On the economics of the Swiss removing their peg from the Euro:
"In the future the Swiss surrender may be looked at as the first significant counter-attack against our current global system of monetary insanity. The mistake was not ending this peg, but in adopting it in the first place. The Swiss once again have a strong currency with expanded purchasing power. Yes, Swiss exporters may lose market share to international rivals. But the amount of Swiss francs they will actually earn from each unit sold will likely increase. So the Swiss may be able to export less and still earn the same money. In addition, the cost of imports will fall, allowing the Swiss to buy more with less.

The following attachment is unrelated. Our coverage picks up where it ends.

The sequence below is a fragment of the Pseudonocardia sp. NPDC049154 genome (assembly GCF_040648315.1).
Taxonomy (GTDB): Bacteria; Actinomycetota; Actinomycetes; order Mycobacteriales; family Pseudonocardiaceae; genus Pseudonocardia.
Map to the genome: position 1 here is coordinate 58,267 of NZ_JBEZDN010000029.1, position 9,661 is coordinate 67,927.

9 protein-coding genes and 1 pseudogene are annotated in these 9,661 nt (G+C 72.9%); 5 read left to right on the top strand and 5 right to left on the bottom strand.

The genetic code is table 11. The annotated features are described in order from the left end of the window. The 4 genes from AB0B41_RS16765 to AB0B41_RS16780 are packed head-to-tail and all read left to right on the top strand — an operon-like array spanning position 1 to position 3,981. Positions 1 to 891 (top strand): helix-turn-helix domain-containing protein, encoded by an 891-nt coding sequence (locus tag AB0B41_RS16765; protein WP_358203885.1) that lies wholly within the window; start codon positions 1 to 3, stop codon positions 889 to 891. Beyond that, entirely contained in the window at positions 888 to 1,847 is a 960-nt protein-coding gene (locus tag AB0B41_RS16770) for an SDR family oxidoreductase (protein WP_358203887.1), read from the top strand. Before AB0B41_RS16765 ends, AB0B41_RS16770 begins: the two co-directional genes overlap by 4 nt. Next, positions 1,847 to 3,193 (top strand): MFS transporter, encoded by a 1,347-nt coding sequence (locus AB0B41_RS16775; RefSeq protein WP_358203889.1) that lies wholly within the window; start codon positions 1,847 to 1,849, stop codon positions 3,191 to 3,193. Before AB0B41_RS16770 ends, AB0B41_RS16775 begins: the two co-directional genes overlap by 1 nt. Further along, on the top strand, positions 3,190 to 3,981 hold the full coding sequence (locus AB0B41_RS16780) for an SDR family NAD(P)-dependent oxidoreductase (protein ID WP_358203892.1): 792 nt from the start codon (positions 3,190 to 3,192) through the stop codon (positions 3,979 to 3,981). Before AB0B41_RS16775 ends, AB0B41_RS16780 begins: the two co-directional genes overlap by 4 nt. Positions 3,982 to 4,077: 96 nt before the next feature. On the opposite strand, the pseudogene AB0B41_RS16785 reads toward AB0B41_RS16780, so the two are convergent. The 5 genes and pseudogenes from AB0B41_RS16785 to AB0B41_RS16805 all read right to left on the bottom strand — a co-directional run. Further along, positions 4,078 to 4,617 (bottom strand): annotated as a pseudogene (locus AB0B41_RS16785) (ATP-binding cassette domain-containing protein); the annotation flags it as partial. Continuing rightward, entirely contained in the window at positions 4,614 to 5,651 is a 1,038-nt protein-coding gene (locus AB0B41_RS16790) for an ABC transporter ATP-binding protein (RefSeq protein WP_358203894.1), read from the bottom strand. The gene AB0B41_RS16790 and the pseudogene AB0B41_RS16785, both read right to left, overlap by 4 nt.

Contrary to the common current belief, the goal of an economy is not to manufacture more products for others to buy, but to be able to buy more products yourself. In that respect, exports are merely the means to achieving that end. The less you need to export to pay for your imports the better. In other words, the goal of an economy is to consume, not to work. If we could consume without working we would happily do so. Working without consuming, not so much. In the past, the Swiss prospered with one of the world's strongest currencies. It will do so again."
On the economics of China removing their peg from the U.S. dollar: